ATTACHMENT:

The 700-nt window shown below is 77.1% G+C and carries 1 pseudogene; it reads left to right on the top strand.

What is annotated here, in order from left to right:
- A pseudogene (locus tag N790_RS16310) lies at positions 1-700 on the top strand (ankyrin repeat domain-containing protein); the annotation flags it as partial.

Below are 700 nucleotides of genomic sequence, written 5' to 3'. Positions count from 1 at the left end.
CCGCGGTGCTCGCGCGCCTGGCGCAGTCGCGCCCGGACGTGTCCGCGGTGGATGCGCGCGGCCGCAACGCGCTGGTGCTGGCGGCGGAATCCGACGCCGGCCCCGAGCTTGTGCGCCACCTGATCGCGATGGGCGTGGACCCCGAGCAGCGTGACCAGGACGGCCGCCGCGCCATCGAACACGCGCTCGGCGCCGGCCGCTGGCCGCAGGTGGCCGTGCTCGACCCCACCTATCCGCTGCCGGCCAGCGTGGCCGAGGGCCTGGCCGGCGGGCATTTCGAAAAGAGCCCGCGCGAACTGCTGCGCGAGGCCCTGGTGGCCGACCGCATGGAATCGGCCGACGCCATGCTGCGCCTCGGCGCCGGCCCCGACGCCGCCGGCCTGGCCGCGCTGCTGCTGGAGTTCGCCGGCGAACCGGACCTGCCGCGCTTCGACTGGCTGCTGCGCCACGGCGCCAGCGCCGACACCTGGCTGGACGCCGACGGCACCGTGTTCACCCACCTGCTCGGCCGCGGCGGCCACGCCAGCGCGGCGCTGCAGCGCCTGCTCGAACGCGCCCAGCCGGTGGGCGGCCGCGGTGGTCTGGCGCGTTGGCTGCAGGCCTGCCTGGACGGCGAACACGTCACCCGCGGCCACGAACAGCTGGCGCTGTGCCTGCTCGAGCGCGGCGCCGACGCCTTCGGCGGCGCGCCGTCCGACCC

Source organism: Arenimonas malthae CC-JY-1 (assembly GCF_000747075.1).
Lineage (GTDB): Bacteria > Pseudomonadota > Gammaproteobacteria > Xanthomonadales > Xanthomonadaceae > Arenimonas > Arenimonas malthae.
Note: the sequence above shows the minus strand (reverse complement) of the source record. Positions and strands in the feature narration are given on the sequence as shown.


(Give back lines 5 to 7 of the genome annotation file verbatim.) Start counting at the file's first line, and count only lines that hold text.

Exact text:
CCGCGGTGCTCGCGCGCCTGGCGCAGTCGCGCCCGGACGTGTCCGCGGTGGATGCGCGCGGCCGCAACGCGCTGGTGCTGGCGGCGGAATCCGACGCCGGCCCCGAGCTTGTGCGCCACCTGATCGCGATGGGCGTGGACCCCGAGCAGCGTGACCAGGACGGCCGCCGCGCCATCGAACACGCGCTCGGCGCCGGCCGCTGGCCGCAGGTGGCCGTGCTCGACCCCACCTATCCGCTGCCGGCCAGCGTGGCCGAGGGCCTGGCCGGCGGGCATTTCGAAAAGAGCCCGCGCGAACTGCTGCGCGAGGCCCTGGTGGCCGACCGCATGGAATCGGCCGACGCCATGCTGCGCCTCGGCGCCGGCCCCGACGCCGCCGGCCTGGCCGCGCTGCTGCTGGAGTTCGCCGGCGAACCGGACCTGCCGCGCTTCGACTGGCTGCTGCGCCACGGCGCCAGCGCCGACACCTGGCTGGACGCCGACGGCACCGTGTTCACCCACCTGCTCGGCCGCGGCGGCCACGCCAGCGCGGCGCTGCAGCGCCTGCTCGAACGCGCCCAGCCGGTGGGCGGCCGCGGTGGTCTGGCGCGTTGGCTGCAGGCCTGCCTGGACGGCGAACACGTCACCCGCGGCCACGAACAGCTGGCGCTGTGCCTGCTCGAGCGCGGCGCCGACGCCTTCGGCGGCGCGCCGTCCGACCC

Source organism: Arenimonas malthae CC-JY-1 (assembly GCF_000747075.1).
Lineage (GTDB): Bacteria > Pseudomonadota > Gammaproteobacteria > Xanthomonadales > Xanthomonadaceae > Arenimonas > Arenimonas malthae.